Job Application Tips for Teenagers

Two teenage students searching for jobs online.
••• Peter Dazeley / Getty Images

Are you a teen getting ready to start applying for jobs? Do you need some guidance on the best way to apply for jobs, secure interviews, and get hired?

Teenagers applying for summer work, or part-time jobs during the school year, should be aware that how you apply can make the difference in getting hired. Your application needs to be completed accurately and legibly, or you can expect it to get tossed into the reject pile. Leaving off important information can have the same effect.

Whether you're applying in-person or online, it's important to provide all the information the employer requests.

Before you start filling out job applications, be sure that you take the time to find out what information you will need to provide to prospective employers.

It’s a good idea to put together a resume, even though many employers won’t ask for one. It will give you the opportunity to organize and categorize your experience, and can be useful when filling out applications to maintain consistency and accuracy in filling in your work dates and experiences. Plus, it’s good to have a starting point that you can add to and edit as you gain experience over the next few years.

Practice filling out an application before you start actually applying for jobs. Here's an example of a job application you can print and use to get started. If you're not sure about something on the application, ask for help from a family member, guidance counselor or friend. If you take the time to practice filling out an application, you'll do better when the real thing comes along and increase your chances of getting hired.

Top 10 Tips for Teens Completing Job Applications

  1. Whenever possible, take the application home or fill it out online, so you don't have to rush while sitting in an employment office or at the front of a store. Make a list of all the informationyou need to include in your application prior to filling it out. Not sure what to say when you need to pick up an application for employment? Here's how to ask for a job application.
  2. Neatness counts. Have a friend or parent with nice handwriting help you fill out your paper applications if your handwritingis subpar. If you have access to a copy machine, make a copy to use when filling out other applications, since they all ask for pretty much the same information, and often even in the same order. Or take a picture with your phone, so it's easier to apply next time.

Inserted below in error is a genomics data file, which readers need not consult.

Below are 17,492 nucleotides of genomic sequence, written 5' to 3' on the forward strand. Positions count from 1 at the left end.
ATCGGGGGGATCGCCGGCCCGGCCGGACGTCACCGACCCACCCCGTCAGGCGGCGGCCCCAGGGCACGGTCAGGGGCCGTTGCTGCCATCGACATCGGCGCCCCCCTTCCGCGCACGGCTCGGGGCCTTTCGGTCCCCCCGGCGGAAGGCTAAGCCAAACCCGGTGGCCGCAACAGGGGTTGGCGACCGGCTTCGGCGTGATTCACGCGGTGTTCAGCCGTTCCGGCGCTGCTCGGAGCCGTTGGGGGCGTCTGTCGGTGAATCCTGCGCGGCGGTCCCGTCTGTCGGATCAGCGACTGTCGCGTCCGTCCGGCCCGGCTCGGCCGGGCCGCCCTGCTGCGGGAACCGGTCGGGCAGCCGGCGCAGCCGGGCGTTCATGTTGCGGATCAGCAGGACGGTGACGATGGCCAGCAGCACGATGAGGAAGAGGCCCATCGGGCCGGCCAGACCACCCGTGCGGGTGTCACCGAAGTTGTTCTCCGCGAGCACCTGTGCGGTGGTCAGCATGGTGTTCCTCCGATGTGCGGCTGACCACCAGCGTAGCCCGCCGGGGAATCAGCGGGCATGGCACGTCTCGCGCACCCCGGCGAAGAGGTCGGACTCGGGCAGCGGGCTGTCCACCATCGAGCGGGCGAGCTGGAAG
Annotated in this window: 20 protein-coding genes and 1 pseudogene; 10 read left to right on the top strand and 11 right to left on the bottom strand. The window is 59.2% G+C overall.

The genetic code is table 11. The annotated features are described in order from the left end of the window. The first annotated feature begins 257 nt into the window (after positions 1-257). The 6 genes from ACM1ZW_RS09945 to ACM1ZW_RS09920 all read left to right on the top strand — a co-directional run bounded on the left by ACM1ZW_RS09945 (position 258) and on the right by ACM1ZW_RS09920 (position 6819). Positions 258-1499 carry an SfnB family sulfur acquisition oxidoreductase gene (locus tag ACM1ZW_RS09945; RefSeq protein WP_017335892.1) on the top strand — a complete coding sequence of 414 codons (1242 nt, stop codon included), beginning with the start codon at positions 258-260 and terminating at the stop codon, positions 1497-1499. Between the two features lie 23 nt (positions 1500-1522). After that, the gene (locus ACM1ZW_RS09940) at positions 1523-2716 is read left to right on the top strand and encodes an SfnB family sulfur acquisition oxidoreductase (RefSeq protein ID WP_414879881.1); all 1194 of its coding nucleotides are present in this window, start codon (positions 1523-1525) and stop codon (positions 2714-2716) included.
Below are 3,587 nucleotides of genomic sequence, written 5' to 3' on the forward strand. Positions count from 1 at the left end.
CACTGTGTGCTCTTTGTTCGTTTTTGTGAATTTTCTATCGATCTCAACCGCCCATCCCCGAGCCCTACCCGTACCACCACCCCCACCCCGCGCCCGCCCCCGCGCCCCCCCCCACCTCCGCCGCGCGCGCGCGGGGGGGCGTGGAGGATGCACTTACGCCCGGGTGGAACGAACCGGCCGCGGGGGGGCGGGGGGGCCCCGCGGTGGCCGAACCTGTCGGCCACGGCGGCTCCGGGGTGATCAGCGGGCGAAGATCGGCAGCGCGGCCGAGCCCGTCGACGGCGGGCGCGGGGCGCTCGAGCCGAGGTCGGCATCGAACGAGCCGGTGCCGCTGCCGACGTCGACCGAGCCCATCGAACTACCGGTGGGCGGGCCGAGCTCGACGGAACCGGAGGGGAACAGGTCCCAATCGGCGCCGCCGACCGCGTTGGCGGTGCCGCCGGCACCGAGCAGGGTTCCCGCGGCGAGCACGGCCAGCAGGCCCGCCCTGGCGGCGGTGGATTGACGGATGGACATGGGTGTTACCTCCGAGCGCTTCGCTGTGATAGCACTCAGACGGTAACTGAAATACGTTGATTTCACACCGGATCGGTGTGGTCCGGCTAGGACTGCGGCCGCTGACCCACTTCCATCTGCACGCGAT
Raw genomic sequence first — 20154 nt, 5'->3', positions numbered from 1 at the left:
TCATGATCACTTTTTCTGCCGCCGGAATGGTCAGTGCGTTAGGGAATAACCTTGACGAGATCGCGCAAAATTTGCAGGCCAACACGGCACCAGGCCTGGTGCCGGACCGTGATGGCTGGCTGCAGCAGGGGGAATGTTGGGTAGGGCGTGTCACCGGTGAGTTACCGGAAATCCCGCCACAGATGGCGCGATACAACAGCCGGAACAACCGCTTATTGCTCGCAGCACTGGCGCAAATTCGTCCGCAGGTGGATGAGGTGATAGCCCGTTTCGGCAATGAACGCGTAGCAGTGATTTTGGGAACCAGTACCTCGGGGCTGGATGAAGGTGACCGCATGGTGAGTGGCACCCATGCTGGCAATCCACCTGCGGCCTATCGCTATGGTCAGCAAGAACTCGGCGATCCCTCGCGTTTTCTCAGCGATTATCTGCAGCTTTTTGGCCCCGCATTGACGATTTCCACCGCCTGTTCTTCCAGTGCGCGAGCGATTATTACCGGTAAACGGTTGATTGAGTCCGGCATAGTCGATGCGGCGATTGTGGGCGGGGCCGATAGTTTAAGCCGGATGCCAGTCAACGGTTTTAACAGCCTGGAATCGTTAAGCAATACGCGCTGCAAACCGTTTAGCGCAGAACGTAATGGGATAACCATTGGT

3. Show the employer that you can follow directions by filling in all sections of the application form. If you don't have information to put in a box, you can say N/A (not applicable). Review all of the questions carefully to make sure you understand what they are asking for. If you don't have formal work experience, it's fine to list jobs like babysitting or yard work, or even participation as an officer in a school club or student government. Request help from a parent or guidance counselor if you need assistance responding to any itemsthat seem confusing.
  4. Check your application for spelling and grammar mistakes and have someone else review it. Put your finger on every word to make sure it is correct, even if you are typing and using spellcheck.
  5. Make sure you emphasize the job responsibilities of your past jobs which are most relevant to your target position when completing your descriptions. For example, suppose that you only spent a fraction of your time generating documents in your campus job, but it will be the primary function inthe job you're applying for. List that activity first on the application when describing your campus job, so your key qualification is easily noticed. Use action words to lead your phrases when describing past jobs.
  6. Employers of teens value reliability, especially in terms of attendance and punctuality. Try to incorporate references to perfect attendance and punctuality, if possible.
  7. Don't forget to include honors or awards. Employers will likely perceive achievements like a competitive GPA or membership into the Honor Societyas evidence of a strong work ethic.
  8. Get a list of references. Most employers will request three or four references. People who can vouch for your work ethic and responsibility are fine to use as a character reference if you don't have employment references. You should ask several peoplewho might be willing to give you a positive recommendation, should they be contacted by a potential employer.
  9. Be prepared to furnish the names, job titles and contact information for your references. If you haven't held a formal job, consider asking families for whom you babysit or have done odd jobs, as well as teachers or coaches. Inform people ahead of time if you plan to list them as a reference so they won't be surprised if they get a call or email message from an employer.
  10. Check your voicemail. You will need to list your phone number on the application, so be sure that the voicemail message on your cell is suitable for an employer to hear. Check messages regularly, so you don't miss any calls from employers.

Also review this list of what not to do when you're applying for jobs, so you don't make a mistake that could cost you an interview or a job offer.

If you take the time to prepare in advance of putting your applications in, the process will be much smoother – and you'll speed up the process of getting hired for a new job.